Even with all the excitement over the 4th Phoenix Type-In, the CTP is still chugging along nicely. It's been a while since I have posted with updated information about the benefit of a typewriter in a classroom setting.
I've done stuff with spelling, and student opinions, but I thought it might be a hoot to look at output as an outcome. I have never subscribed to the "more is better" camp of thought. There is, however, a chance that typewritten output can be an evaluative component of student "on-typewriter" performance vis-a-vis handwritten activities.
I decided to take four random journal prompts from my class that has the highest typewriter user to student ratio; 2:3 for Period 2. I then set about counting the average number of words written by both hand and typewriter. The results were interesting:
Typewriters (students who typewrite their journals) were producing more words per journal than handwriters. Typing for composition is definitely faster than handwriting, but is it that much faster? Taking into account that my students are not touch typists and have a non-standard typing styles--owing to the prevalence to two-thumb typing--I find that the result is skewed in favor of something other than speed.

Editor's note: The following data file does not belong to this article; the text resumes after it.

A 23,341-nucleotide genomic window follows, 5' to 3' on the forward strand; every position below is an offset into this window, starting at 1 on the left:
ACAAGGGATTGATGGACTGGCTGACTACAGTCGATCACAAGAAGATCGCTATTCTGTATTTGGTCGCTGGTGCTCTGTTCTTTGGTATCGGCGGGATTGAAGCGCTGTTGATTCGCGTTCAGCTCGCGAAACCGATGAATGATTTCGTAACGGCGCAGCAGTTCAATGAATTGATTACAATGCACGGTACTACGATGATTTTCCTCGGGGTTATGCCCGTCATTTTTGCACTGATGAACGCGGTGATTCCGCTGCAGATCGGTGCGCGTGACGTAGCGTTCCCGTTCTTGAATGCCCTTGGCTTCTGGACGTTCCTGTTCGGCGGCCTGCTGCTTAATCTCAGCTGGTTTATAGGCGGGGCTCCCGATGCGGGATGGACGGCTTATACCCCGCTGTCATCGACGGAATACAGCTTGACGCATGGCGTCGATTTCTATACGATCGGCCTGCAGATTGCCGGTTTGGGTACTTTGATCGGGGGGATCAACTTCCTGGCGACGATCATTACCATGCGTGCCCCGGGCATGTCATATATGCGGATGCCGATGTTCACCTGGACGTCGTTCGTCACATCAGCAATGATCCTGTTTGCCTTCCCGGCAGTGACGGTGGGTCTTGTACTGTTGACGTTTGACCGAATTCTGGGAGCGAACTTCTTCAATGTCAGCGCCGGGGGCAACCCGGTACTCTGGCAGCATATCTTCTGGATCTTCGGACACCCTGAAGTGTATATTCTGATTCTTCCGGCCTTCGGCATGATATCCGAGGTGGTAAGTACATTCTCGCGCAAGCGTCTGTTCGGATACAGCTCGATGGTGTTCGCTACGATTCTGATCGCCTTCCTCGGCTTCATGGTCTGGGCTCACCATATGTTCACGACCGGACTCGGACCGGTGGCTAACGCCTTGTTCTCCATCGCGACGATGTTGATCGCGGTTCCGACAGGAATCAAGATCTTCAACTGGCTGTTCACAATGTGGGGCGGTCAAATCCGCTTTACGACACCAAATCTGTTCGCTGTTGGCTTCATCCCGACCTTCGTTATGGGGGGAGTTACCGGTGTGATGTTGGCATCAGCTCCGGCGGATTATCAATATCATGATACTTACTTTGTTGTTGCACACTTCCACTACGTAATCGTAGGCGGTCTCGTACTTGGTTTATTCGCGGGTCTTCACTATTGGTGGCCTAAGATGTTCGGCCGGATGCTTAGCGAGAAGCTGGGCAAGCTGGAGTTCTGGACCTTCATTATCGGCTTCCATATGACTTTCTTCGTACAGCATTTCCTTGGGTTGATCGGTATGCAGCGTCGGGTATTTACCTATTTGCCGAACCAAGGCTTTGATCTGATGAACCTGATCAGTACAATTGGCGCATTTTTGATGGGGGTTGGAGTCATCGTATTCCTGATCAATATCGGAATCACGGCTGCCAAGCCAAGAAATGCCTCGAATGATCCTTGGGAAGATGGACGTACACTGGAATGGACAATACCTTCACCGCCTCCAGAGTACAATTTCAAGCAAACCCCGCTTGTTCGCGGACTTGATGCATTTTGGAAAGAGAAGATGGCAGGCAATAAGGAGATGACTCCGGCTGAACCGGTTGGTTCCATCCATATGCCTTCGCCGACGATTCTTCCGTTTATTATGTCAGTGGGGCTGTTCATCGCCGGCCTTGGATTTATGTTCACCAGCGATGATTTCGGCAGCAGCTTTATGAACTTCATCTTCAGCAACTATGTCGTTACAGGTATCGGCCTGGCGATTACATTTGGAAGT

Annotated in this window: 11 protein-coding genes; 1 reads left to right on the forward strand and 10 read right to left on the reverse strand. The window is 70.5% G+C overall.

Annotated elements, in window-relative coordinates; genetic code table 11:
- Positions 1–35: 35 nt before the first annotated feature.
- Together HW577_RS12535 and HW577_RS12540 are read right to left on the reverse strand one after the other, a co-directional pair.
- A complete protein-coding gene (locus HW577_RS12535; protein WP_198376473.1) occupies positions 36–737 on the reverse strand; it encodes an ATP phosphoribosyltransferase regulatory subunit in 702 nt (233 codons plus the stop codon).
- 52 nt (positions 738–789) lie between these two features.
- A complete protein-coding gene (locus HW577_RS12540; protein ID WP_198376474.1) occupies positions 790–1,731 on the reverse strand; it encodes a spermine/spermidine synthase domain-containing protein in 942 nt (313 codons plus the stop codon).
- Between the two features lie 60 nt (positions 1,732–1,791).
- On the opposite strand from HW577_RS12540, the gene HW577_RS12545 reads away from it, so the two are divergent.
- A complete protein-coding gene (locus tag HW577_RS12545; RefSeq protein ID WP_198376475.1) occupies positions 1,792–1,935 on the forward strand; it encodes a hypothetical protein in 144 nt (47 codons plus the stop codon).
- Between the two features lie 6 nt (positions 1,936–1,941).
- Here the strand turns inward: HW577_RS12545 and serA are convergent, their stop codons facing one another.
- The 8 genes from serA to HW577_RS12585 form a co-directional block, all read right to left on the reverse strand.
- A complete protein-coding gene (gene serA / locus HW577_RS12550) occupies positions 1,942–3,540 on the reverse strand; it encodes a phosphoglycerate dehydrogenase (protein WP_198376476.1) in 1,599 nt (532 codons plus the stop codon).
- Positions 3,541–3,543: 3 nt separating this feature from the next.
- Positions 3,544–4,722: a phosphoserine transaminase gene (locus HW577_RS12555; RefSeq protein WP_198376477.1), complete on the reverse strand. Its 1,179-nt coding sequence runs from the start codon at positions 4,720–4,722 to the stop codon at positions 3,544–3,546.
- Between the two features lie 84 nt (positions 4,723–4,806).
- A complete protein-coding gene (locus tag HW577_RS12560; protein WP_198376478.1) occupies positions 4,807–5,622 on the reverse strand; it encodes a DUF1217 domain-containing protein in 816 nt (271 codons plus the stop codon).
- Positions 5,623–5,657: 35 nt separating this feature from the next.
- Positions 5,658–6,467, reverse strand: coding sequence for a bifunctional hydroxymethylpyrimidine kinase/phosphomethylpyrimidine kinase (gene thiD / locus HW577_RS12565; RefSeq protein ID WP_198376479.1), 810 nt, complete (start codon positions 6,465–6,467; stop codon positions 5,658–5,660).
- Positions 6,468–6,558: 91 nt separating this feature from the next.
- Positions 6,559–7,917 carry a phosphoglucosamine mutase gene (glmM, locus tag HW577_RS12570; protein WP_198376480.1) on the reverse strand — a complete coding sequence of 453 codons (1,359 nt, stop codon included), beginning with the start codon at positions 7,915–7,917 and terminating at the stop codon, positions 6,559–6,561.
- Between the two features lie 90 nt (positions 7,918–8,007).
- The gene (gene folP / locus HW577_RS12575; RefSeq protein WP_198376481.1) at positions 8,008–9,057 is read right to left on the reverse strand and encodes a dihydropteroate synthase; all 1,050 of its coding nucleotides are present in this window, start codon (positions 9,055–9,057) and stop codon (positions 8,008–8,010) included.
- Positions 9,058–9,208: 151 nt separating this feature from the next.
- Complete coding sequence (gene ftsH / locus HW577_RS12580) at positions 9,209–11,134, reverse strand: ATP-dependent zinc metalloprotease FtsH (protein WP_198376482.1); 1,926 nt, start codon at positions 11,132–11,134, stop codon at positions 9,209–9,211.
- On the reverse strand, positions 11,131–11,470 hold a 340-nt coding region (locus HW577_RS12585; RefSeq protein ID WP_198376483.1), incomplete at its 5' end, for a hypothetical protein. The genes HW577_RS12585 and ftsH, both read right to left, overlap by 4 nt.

Speed, however, is a powerful metric. Typewriting allows ideas to be placed on paper at a rate commensurate with a thought process. Handwriting can slow things down although that might be a honorable intention in and of itself. Speed (as if speed and quanity equaled quality) was a major justification for kids using typewriters made by Royal, and other manufacturers, during period advertising.
Most of the research that supported the claims by Royal in this kind of advertising were conducted by two researchers; Ben Wood of Columbia and Frank Freeman of the University of Chicago. In 1929, funded by the typewriter industry, Wood and Freeman deployed thousands of typewriters in classrooms across the nation. 15,000 students and over 400 teachers were involved in the study. It was widespread and far-reaching and, ultimately, the results were positive. Wood and Freeman concluded that gains in all areas were measurable by the Standford Achievement Test and that spelling was a significant component of that.
"There is fairly consistent evidence that the typewriter's influence of spelling is more favorable than on any other subject tested in the Stanford Achievement Test" (Wood and Freeman, 1932).The Classroom Typewriter Project data proved Wood and Feeman correct.
The only other reason for the data in the chart above might be a fun little indicator that made its debut appearance in the first typewriter survey I gave my students. The statment was; "Using a typewriter imparts more meaning to my writing." If a writer thinks that the act of typewriting is special, there would be an interest in fulfilling that preconceived notion and writing more. And in the case of a classroom filled with teenagers a lack of material is the greatest detriment to quality revision.